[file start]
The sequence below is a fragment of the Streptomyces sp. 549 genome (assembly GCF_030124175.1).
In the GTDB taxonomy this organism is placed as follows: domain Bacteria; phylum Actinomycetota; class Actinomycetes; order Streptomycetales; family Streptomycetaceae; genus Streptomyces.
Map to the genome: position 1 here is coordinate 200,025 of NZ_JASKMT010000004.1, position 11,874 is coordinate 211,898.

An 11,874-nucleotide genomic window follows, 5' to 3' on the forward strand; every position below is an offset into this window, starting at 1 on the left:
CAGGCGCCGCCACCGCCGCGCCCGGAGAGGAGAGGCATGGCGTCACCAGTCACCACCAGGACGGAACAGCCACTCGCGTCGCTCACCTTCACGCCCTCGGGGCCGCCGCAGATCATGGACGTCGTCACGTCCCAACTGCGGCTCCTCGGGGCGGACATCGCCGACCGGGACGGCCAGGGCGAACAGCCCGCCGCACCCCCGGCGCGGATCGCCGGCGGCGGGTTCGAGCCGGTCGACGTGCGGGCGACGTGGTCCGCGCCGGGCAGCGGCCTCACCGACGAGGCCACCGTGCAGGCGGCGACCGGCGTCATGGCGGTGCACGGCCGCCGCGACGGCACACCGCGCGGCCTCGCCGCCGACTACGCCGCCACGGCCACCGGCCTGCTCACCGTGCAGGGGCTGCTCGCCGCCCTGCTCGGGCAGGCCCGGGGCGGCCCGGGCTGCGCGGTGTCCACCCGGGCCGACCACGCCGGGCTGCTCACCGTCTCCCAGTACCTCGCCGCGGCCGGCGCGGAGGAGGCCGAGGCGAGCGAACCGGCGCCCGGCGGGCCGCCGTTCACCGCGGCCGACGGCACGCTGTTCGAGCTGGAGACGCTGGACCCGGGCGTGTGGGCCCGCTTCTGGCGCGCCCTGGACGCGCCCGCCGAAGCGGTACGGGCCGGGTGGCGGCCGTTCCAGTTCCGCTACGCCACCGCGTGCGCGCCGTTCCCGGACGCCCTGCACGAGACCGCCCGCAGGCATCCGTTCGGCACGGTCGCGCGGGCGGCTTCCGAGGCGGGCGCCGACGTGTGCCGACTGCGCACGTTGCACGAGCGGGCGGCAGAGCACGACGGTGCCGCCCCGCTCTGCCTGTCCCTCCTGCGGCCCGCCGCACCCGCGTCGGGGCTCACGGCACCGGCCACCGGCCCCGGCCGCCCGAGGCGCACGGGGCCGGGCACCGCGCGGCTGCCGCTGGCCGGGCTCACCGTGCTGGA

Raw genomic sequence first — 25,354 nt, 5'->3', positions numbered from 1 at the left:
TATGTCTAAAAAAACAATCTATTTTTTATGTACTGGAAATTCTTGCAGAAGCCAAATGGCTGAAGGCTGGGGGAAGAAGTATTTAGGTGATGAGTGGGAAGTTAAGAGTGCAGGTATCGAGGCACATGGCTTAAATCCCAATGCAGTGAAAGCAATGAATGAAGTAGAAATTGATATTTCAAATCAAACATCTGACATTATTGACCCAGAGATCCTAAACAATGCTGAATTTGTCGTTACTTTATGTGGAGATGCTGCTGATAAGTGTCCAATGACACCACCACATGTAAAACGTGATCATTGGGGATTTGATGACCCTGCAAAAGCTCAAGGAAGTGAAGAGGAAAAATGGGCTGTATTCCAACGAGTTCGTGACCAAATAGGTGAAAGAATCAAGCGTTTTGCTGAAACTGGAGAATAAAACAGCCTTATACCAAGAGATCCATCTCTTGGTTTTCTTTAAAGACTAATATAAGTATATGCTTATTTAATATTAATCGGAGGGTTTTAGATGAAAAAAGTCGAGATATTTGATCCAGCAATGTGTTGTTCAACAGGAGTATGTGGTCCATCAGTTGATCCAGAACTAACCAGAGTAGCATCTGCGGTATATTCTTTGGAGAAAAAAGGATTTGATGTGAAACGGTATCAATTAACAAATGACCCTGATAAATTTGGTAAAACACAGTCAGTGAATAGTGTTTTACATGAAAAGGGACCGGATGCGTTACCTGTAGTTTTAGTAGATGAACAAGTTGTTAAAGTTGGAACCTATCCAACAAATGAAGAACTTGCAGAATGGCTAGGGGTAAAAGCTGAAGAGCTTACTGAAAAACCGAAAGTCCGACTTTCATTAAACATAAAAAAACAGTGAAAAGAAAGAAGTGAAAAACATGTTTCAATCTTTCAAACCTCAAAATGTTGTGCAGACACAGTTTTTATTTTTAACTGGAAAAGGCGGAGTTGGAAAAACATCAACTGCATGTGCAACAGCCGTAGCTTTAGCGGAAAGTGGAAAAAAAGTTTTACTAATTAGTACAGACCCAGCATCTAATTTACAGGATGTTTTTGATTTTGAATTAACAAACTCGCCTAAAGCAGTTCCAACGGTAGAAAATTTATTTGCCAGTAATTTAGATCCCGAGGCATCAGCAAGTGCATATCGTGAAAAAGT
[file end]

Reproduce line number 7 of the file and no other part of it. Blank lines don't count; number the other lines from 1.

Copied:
TATGTCTAAAAAAACAATCTATTTTTTATGTACTGGAAATTCTTGCAGAAGCCAAATGGCTGAAGGCTGGGGGAAGAAGTATTTAGGTGATGAGTGGGAAGTTAAGAGTGCAGGTATCGAGGCACATGGCTTAAATCCCAATGCAGTGAAAGCAATGAATGAAGTAGAAATTGATATTTCAAATCAAACATCTGACATTATTGACCCAGAGATCCTAAACAATGCTGAATTTGTCGTTACTTTATGTGGAGATGCTGCTGATAAGTGTCCAATGACACCACCACATGTAAAACGTGATCATTGGGGATTTGATGACCCTGCAAAAGCTCAAGGAAGTGAAGAGGAAAAATGGGCTGTATTCCAACGAGTTCGTGACCAAATAGGTGAAAGAATCAAGCGTTTTGCTGAAACTGGAGAATAAAACAGCCTTATACCAAGAGATCCATCTCTTGGTTTTCTTTAAAGACTAATATAAGTATATGCTTATTTAATATTAATCGGAGGGTTTTAGATGAAAAAAGTCGAGATATTTGATCCAGCAATGTGTTGTTCAACAGGAGTATGTGGTCCATCAGTTGATCCAGAACTAACCAGAGTAGCATCTGCGGTATATTCTTTGGAGAAAAAAGGATTTGATGTGAAACGGTATCAATTAACAAATGACCCTGATAAATTTGGTAAAACACAGTCAGTGAATAGTGTTTTACATGAAAAGGGACCGGATGCGTTACCTGTAGTTTTAGTAGATGAACAAGTTGTTAAAGTTGGAACCTATCCAACAAATGAAGAACTTGCAGAATGGCTAGGGGTAAAAGCTGAAGAGCTTACTGAAAAACCGAAAGTCCGACTTTCATTAAACATAAAAAAACAGTGAAAAGAAAGAAGTGAAAAACATGTTTCAATCTTTCAAACCTCAAAATGTTGTGCAGACACAGTTTTTATTTTTAACTGGAAAAGGCGGAGTTGGAAAAACATCAACTGCATGTGCAACAGCCGTAGCTTTAGCGGAAAGTGGAAAAAAAGTTTTACTAATTAGTACAGACCCAGCATCTAATTTACAGGATGTTTTTGATTTTGAATTAACAAACTCGCCTAAAGCAGTTCCAACGGTAGAAAATTTATTTGCCAGTAATTTAGATCCCGAGGCATCAGCAAGTGCATATCGTGAAAAAGT